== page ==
The year when we moved to Denmark – 2017 – FDA issued a warning just before Halloween: Licorice can kill you.
This, of course, I’ve always instinctively known. I mean, if it tastes like poison, it is poison! The Danes – and Nordic people in general – however, seem to be immune to the dangers of licorice. How else could we explain the longevity of Danes, Finns, Swedes, Norwegians, Icelanders and even the Dutch (I’m lumping in the Dutch here because apparently they too like their licorice).
Black licorice (in Denmark there is only black licorice. And as for red licorice, it may taste like plastic, but according to the FDA, it’s apparently edible) contains the evil sounding compound glycyrrhizin. Not sure if that’s what gives licorice its ominous taste, but according to the FDA eating 2 oz of this stuff every day for two weeks can land anyone over 40 in a hospital for arrhythmia. I get arrhythmia (or the irregular heart rhythm) every time I even get a whiff of the stuff. It’s my body’s way of protecting itself.
Licorice isn’t just dangerous for the more mature population. High consumption of licorice has been linked to premature births, high blood pressure, and dangerous interactions with prescription medications, regardless of age.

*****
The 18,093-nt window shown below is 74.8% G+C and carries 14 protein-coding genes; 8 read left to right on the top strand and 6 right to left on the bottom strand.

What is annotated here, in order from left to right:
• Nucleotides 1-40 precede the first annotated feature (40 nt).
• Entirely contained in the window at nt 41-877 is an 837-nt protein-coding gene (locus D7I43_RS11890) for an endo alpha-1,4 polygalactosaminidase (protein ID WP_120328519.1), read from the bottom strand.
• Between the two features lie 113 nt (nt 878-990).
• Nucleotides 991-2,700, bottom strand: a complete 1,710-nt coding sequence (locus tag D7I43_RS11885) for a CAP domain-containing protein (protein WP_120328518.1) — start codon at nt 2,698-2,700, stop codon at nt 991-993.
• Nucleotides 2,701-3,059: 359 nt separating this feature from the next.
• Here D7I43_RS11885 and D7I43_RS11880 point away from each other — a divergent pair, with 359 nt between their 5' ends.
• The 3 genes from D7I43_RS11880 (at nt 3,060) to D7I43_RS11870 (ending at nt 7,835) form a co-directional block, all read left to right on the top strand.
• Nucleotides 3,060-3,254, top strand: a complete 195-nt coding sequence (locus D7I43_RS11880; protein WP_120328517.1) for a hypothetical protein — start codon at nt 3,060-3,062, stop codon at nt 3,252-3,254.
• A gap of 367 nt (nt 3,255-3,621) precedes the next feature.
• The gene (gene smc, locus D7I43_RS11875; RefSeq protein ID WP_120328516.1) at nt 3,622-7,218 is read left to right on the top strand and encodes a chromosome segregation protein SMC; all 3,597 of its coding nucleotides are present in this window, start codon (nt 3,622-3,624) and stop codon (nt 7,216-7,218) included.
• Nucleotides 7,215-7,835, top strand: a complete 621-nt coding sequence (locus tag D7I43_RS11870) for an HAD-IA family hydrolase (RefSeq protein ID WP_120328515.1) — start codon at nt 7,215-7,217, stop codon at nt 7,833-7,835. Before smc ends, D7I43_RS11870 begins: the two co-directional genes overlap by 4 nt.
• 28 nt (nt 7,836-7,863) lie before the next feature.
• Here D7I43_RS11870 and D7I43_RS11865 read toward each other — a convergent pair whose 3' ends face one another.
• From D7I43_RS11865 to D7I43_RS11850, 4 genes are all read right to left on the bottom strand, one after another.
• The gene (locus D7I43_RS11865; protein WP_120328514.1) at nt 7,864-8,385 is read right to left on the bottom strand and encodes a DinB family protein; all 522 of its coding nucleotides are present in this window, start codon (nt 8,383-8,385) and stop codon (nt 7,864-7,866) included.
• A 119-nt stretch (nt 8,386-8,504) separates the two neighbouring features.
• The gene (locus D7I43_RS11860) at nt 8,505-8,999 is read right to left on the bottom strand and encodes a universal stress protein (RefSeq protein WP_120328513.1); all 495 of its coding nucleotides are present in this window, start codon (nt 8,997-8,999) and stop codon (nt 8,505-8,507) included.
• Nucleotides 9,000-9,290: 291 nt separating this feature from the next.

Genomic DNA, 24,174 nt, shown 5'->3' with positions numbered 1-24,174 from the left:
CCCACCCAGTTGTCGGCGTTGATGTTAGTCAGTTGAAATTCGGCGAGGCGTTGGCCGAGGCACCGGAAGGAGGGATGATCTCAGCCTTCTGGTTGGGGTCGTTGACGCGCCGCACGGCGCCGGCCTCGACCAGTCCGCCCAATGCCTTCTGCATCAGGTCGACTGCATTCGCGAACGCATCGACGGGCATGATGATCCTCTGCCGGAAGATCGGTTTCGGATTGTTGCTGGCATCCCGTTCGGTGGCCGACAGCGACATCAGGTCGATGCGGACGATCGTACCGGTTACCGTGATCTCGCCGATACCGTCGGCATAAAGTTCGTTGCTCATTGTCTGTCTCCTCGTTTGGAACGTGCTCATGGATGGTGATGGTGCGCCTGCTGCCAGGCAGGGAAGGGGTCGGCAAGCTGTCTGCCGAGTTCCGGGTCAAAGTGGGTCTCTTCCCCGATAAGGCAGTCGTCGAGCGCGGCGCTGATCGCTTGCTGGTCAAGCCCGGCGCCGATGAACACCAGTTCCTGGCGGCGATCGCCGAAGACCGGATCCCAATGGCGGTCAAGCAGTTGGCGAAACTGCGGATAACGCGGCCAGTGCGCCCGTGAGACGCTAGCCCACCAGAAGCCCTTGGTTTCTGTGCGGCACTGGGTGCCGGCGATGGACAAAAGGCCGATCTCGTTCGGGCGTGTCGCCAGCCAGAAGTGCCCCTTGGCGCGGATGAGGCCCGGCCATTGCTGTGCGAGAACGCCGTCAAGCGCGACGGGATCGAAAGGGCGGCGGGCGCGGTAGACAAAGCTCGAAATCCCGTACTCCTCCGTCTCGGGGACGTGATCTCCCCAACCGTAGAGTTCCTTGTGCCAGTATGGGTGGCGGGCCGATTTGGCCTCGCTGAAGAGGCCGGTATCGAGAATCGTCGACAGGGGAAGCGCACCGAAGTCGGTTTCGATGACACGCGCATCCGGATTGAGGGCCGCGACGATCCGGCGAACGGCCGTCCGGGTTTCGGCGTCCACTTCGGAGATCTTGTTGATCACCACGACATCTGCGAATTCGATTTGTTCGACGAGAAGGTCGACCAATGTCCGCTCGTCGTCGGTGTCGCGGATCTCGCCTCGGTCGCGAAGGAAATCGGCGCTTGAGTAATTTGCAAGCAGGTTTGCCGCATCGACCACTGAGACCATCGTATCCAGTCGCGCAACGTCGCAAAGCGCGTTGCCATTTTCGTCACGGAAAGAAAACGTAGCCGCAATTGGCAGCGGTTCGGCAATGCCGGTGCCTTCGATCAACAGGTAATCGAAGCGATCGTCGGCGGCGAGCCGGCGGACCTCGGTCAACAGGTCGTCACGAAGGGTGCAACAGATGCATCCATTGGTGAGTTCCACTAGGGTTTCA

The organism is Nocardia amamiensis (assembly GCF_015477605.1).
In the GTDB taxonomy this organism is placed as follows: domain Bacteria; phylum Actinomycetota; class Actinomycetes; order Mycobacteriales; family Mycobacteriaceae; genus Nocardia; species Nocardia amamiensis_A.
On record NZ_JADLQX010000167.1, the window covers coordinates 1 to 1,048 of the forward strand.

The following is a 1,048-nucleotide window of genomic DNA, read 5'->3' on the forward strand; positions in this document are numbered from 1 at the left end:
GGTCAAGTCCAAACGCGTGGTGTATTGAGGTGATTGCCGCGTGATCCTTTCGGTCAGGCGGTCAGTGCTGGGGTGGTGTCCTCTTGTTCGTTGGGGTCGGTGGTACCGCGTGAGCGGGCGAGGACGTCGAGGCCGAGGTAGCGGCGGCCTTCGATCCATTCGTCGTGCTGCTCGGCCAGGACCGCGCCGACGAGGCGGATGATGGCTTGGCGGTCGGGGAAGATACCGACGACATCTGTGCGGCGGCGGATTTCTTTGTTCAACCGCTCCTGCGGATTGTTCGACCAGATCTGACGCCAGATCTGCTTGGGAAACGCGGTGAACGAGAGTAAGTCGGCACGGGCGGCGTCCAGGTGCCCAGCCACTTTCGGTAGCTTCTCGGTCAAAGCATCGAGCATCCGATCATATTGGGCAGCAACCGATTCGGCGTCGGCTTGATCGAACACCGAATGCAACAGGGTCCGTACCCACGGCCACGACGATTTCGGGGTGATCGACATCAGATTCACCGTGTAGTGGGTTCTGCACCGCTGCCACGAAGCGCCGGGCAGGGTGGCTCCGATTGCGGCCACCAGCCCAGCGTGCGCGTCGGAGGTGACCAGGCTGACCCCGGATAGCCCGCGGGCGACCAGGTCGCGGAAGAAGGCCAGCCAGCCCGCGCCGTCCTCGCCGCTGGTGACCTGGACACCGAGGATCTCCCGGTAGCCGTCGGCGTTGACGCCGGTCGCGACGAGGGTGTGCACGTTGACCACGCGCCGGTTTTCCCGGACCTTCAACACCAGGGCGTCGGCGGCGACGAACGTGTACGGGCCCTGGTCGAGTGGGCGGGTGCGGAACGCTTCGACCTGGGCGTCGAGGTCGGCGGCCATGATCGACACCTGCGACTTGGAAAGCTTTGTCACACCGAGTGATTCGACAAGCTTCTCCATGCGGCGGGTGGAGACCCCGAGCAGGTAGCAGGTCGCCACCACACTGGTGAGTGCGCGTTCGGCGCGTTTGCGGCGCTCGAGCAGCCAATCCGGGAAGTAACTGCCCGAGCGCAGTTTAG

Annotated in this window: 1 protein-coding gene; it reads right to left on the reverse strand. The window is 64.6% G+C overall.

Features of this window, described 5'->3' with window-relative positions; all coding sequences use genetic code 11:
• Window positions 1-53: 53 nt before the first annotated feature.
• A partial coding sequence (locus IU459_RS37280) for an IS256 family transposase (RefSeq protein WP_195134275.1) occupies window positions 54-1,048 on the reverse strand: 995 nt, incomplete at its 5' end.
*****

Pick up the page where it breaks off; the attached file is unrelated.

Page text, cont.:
Children, of course, are not safe either. Salmiac – or ammonium chloride – is a delicacy for some (fertilizer for others). This addition to licorice makes for an even more deadly combination. Salmiac candy that contains over 2% of the stuff comes with a warning that it should not be fed to children.
So, how are Scandinavians (and Finns and the Dutch), still alive? This is a good question that I’d like to pose and leave it at that, since I don’t know how to answer it. (Built-up tolerance? Evolution? Super-human resistance to poison?)
In Denmark, in addition to the usual licorice candy, you can find some rather unsettling food combinations that incorporate licorice.
There are licorice-salt mixes, ice cream, liquors, beer, cider, chocolates, yogurt, savory marinades (try to imagine licorice flavored chicken), mints, tea and even just pure licorice powder that you can sprinkle on anything that happens to be missing licorice.
It isn’t just the toxicity of licorice that worries me. It’s the uncompromising love of the stuff that’s really unsettling. I have not met a Dane yet who doesn’t like licorice (I ask almost every Dane I come in contact with and every time I get a surprised: Of course! I love it! Why would you even ask…). Is it an acquired taste or is it genetic?
I have to admit though that the reason for this post is more than just me feeling like the Danish cuisine is a minefield (I’ve inadvertently purchased items containing licorice without realizing that they did). I envy anyone who enjoys it. I’m a huge fan of salty and my favorite color is black. So obviously, I wish I liked it. Unfortunately, even when I try to like it, my taste buds revolt every time.
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that should have been my tag line
Licorice ice cream is my favorite kind of ice cream, and it’s so hard to find in the States. I may have to come visit you just for that! 😉
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yes! That’s right. There’s licorice ice cream at every grocery store and every ice cream store and it’s waiting for you to enjoy!!